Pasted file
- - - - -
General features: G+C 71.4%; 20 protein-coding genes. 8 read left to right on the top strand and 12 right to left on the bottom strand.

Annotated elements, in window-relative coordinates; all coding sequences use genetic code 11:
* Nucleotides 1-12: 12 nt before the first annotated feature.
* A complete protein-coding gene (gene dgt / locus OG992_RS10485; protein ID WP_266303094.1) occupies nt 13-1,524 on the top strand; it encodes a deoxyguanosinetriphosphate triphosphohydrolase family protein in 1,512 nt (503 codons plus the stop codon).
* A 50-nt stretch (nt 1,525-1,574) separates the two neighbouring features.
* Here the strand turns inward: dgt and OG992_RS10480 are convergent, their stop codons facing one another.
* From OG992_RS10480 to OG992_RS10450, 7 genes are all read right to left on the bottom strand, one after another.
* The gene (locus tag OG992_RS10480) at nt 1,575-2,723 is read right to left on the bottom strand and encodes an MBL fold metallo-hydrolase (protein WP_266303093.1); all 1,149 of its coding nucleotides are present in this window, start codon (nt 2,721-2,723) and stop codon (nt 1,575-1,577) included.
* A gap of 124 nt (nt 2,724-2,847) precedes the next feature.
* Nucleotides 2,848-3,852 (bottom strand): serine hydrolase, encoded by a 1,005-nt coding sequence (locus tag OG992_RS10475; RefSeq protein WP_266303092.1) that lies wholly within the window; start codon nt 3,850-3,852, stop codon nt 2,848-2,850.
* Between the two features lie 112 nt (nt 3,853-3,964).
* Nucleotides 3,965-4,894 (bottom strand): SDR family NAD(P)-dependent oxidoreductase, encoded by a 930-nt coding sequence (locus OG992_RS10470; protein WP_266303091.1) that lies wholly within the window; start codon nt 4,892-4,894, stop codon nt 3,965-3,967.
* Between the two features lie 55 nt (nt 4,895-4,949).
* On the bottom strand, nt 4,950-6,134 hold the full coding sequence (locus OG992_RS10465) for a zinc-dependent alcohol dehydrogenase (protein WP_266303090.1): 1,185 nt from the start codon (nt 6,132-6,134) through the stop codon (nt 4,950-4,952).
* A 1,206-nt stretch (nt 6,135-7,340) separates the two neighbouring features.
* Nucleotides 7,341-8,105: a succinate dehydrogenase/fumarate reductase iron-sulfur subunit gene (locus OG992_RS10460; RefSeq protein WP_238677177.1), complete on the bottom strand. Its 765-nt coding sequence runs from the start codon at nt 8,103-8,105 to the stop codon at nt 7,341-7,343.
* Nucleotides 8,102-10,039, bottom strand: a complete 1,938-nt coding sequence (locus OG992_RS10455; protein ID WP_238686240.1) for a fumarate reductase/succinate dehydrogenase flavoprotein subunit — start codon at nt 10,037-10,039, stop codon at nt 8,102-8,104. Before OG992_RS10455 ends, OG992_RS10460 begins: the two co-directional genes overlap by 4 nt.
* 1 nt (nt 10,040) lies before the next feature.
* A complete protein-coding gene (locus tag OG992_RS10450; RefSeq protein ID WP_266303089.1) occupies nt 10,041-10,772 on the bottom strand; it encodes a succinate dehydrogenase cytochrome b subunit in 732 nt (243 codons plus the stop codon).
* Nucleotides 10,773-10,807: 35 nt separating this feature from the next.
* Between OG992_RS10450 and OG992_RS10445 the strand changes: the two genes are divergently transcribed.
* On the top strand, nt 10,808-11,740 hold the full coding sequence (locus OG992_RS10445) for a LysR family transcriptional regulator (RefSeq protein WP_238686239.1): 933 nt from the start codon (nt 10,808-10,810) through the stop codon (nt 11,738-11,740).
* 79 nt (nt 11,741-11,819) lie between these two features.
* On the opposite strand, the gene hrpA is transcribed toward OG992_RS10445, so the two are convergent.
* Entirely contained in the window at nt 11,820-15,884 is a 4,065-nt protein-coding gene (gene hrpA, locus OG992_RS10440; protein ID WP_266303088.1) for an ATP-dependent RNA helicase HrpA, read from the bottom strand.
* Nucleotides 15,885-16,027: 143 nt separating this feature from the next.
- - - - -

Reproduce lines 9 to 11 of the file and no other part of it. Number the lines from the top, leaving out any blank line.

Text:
* A gap of 124 nt (nt 2,724-2,847) precedes the next feature.
* Nucleotides 2,848-3,852 (bottom strand): serine hydrolase, encoded by a 1,005-nt coding sequence (locus tag OG992_RS10475; RefSeq protein WP_266303092.1) that lies wholly within the window; start codon nt 3,850-3,852, stop codon nt 2,848-2,850.
* Between the two features lie 112 nt (nt 3,853-3,964).